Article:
The safety of people and equipment around the launch sites is paramount in what is a relatively new field of commercial space transport
Marex was asked to look at fire and explosion hazards associated with operations at a space launch site
Britain is set to make a remarkable aerospace breakthrough. For the first time, a satellite will be put into orbit from a launch pad in the United Kingdom.
Marex has been able to use the knowledge and expertise gained from 25 years of assessing hazardous environments to support the safe operations in this fledgling UK industry.
The story of Saturn SMS
At the forefront of these endeavours is Saturn SMS.
The company was founded in 2006 with the prime purpose of providing safety expertise in both the commercial & military aviation domain and also in the emerging commercial and private spaceflight industry.
They are heavily involved in the development of the fledgling spaceflight industry, working with leading industry partners and carrying out research into the safety criteria and general policy making that will define the development of safe design and safe operations.
The challenge of modelling fire and explosion hazards
Saturn SMS wanted to review the controls they had in place to mitigate the physical effects arising from a wide range of accident events.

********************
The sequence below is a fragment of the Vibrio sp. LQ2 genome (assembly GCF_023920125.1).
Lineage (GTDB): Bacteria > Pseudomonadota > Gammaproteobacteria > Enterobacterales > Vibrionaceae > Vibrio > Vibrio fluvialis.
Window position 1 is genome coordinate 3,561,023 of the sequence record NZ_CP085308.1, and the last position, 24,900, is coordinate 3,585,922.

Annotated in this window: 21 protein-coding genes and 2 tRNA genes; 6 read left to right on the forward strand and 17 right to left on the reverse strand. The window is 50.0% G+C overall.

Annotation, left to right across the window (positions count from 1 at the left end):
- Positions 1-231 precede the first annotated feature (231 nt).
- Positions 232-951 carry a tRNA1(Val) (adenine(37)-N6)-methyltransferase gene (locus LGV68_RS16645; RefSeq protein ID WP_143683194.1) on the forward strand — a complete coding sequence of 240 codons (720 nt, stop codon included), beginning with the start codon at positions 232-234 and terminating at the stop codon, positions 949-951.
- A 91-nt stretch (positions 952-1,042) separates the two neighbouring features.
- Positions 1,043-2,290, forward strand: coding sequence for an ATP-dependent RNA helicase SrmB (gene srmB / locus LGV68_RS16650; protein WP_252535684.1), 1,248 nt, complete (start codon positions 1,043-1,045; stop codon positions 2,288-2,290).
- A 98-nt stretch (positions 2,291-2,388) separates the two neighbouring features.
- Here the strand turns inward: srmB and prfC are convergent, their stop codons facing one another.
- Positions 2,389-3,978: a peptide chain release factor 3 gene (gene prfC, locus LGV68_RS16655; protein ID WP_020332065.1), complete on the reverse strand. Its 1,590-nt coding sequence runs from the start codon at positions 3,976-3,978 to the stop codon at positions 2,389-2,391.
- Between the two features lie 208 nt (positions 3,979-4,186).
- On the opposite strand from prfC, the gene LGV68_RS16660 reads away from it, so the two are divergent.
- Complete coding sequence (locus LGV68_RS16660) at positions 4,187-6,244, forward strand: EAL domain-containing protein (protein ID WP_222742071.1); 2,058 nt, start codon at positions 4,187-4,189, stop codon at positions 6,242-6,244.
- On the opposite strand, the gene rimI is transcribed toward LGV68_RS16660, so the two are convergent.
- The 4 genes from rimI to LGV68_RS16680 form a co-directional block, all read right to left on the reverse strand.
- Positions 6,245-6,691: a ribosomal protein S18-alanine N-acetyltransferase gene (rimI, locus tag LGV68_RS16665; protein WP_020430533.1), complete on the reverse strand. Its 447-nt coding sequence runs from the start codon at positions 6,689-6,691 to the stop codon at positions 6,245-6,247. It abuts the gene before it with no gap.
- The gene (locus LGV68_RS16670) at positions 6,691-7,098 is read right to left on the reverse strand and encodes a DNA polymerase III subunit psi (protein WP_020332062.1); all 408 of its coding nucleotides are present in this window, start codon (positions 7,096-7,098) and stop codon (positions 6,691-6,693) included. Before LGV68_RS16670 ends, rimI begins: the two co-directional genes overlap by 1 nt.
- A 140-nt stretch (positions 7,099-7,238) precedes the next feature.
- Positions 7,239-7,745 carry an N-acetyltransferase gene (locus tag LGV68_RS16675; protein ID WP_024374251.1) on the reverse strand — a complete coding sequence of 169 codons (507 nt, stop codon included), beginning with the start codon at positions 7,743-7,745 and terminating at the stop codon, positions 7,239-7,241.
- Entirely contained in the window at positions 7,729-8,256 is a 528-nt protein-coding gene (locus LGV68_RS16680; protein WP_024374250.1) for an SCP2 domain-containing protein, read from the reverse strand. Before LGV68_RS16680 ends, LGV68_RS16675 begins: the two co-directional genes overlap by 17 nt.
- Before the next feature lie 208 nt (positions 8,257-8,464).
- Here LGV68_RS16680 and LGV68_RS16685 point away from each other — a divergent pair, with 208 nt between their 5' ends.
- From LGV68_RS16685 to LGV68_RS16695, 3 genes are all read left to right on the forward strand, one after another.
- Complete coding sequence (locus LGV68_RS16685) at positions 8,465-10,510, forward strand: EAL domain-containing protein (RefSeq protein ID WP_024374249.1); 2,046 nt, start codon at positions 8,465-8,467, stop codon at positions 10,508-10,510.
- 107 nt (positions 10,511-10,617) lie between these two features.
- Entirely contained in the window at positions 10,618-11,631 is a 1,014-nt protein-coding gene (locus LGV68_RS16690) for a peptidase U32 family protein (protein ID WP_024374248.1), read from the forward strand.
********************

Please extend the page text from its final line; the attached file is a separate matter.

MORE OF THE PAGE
Industry guidance was recognised from the US Federal Aviation Authority (FAA), but Saturn SMS wanted to test this with more specific modelling.
The safety of people and equipment around the launch sites is paramount and they needed to know safe distances, in what is a relatively new field of commercial space transport.
They wanted to ensure they had reduced the accident risk to make it as low as possible.
They were looking:
Why Saturn SMS chose Marex
Marex was unknown to Saturn SMS but they looked to another sector where safety was key, when operating in hazardous environments: the energy industry.
Our reputation among offshore operators for stringent risk assessments and the development of safety cases meant they knew they could rely on our knowledge and experience.
How Marex responded
We undertook undertake consequence analysis modelling for the fire and explosion hazards associated with operations at a launch site in support of its case for safety.
It was carried out remotely using Phast software, a globally adopted solution for modelling fires, explosions and toxic effects of a wide range of scenarios.
We performed quantitative modelling to support the calculation and presentation of the physical effects from a range of loss of containment events.
Accident events modelled included the following:
“Saturn SMS approached us for consequence analysis modelling to feed into their safety case application to the Civil Aviation Authority to carry out operations at a space port,” said Neil Smeaton, risk manager and director at Marex.
“For us, it was a diversification into a new field of operations, but also an opportunity to take our wealth of experience and expertise and implement it with the thoroughness and rigour we routinely apply in the oil and gas sector.
“While any catastrophic events are unlikely, in a relatively untested sector it is imperative that there is robust preparation when it comes to making sure the environment is as safe as it can be.”
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